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Big Math 'Excercise' topic

  1. Oct 2, 2006 #1


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    Hi there,

    I need a topic for this Big Math 'Excercise' (do not know what to call it), it is a compulsive thing. I have chosen Math as the subject But I need a topic to write about. So if youn have any suggestions they will be most appreciated. My Math level is that of a High School student.
  2. jcsd
  3. Oct 2, 2006 #2
    what do you have to write? is it something like an essay?
  4. Oct 2, 2006 #3


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    Well I do not really know what you mean by Essay.

    I think that it will be pretty much like a report, just there are no experiments.
  5. Oct 2, 2006 #4
    you can do it on RSA cryptosystem if you are interested in codes and cryptography. but you have to learn a little bit of modular arithmetic for that. or if you want something easier, you can do it on the history behind Fermat's Last Theorem. you can read the book "Fermat's Last Theorem" by Simon Singh for the history.
  6. Oct 2, 2006 #5
    There are obviously many branches of mathematics you could look at. What level are you at right now (ie. within high school - algebra, precalc, calculus)? What have you been most interested in with regard to mathematics so far (general subjects, though the more specific the better!)?

    Also, some more details about what is expected of the report (I take it that it shouldn't be technical - maybe a review of some history of an area of mathematics?)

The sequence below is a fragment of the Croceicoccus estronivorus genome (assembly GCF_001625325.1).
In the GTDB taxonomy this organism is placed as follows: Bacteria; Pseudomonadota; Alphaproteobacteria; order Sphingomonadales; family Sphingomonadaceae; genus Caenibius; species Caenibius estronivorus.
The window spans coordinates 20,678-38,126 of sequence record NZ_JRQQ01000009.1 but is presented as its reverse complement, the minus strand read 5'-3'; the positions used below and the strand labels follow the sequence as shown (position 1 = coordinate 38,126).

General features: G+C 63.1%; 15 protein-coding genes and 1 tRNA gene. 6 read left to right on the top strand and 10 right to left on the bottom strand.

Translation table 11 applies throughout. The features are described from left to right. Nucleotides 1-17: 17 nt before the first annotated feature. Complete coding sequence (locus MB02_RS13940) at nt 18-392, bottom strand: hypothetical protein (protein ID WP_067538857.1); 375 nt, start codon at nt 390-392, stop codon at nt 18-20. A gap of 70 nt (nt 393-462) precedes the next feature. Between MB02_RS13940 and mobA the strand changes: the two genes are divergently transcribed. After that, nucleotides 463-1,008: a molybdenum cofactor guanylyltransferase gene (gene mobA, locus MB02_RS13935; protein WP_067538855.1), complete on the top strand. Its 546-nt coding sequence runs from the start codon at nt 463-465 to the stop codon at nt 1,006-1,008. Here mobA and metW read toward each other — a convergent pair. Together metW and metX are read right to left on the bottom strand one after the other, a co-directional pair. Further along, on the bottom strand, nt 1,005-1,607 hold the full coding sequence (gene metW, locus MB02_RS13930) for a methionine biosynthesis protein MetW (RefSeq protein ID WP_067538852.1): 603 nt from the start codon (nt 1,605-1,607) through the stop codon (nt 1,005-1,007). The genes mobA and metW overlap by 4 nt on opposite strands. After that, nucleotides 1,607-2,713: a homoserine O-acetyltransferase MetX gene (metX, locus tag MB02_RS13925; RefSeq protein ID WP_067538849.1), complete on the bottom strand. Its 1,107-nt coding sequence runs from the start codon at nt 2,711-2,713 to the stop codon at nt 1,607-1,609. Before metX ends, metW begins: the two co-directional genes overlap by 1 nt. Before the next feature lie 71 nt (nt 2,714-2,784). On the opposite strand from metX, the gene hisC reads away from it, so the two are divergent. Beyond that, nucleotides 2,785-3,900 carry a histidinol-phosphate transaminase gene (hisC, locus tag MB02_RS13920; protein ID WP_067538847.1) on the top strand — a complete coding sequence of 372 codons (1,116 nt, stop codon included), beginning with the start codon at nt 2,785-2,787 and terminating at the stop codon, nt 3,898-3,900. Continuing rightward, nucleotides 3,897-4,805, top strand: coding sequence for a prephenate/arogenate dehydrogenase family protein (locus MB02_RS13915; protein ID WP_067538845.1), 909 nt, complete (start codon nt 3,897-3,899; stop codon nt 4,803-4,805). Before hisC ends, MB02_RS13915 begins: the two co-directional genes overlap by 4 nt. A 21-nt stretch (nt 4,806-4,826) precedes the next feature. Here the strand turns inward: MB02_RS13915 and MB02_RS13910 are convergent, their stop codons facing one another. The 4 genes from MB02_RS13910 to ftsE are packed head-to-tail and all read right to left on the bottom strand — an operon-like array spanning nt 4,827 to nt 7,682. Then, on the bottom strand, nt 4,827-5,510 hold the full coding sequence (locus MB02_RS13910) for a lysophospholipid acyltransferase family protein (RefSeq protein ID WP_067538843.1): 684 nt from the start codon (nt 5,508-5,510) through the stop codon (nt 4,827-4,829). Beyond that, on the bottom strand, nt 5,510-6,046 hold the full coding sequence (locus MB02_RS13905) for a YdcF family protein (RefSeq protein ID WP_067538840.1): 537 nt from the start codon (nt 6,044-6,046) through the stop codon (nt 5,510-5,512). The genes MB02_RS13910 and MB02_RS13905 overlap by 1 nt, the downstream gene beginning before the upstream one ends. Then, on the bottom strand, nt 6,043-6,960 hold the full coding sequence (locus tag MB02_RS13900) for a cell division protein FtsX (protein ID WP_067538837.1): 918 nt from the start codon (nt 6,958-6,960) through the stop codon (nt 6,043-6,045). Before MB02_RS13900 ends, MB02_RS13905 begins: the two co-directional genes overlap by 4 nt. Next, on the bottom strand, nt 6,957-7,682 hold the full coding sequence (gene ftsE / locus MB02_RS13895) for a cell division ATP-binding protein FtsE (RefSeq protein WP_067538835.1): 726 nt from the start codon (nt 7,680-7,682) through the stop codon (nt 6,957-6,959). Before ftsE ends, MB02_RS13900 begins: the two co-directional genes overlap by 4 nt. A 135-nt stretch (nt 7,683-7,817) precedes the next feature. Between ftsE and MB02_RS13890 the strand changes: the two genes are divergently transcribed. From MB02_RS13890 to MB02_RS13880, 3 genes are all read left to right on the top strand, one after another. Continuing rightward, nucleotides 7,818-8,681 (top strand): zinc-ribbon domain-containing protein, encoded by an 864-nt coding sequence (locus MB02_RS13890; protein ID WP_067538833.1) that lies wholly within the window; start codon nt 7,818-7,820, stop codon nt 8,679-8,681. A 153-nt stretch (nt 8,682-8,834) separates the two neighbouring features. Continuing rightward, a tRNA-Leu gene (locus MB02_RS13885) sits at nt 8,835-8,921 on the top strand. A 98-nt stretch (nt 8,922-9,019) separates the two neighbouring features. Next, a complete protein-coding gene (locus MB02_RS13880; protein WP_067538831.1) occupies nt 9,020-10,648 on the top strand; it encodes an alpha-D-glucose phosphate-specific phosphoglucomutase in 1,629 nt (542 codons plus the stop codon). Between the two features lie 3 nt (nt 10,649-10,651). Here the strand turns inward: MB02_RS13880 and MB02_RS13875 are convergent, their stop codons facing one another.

7. Oct 2, 2006 #6


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    I am at my last year at High School. The so called 'report' should explain the theory of the topic and then you can do some math probelsm to show that you have understood the theory.

    But maybe differential equtations would be a a nice subject. But is there not also some math concerning polynomiums. And what about elipitic curves it that a bit to hardcore or could you pick that?
  8. Oct 2, 2006 #7


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    Staff: Mentor

    If you have basic calculus (differentiation, optimization), then a fascinating topic is the optimization that is done for large scale complex scheduling problems. The commercial aircraft scheduling optimization problem is a good example. If (as a person working for one of the big airlines) you do a good job of chosing and scheduling your airline's flights, then you can save on fuel costs, personnel costs, etc., and you can become more popular as an airline because you have flights that fit the demands of your customer base well. If you chose your flights and scheduling poorly, then you waste time and fuel and maintenance costs.

    It's an enoumously complex problem in real life, and you can address that level of complexity in your write-up. It also helps to motivate the subject by including some of the estimates in cost savings that have been acheived with good optimized computer scheduling algorithms. Then you can set up the math for a simpler example, say with 5 airplanes and 10-20 potential routes and schedules. Set up some basic equations that relate operating costs to route choices and scheduling, and show how to optimize that simplified example.

    If I have time, I'll google a little to get you some intro articles, or you can do a little yourself to see what you find.
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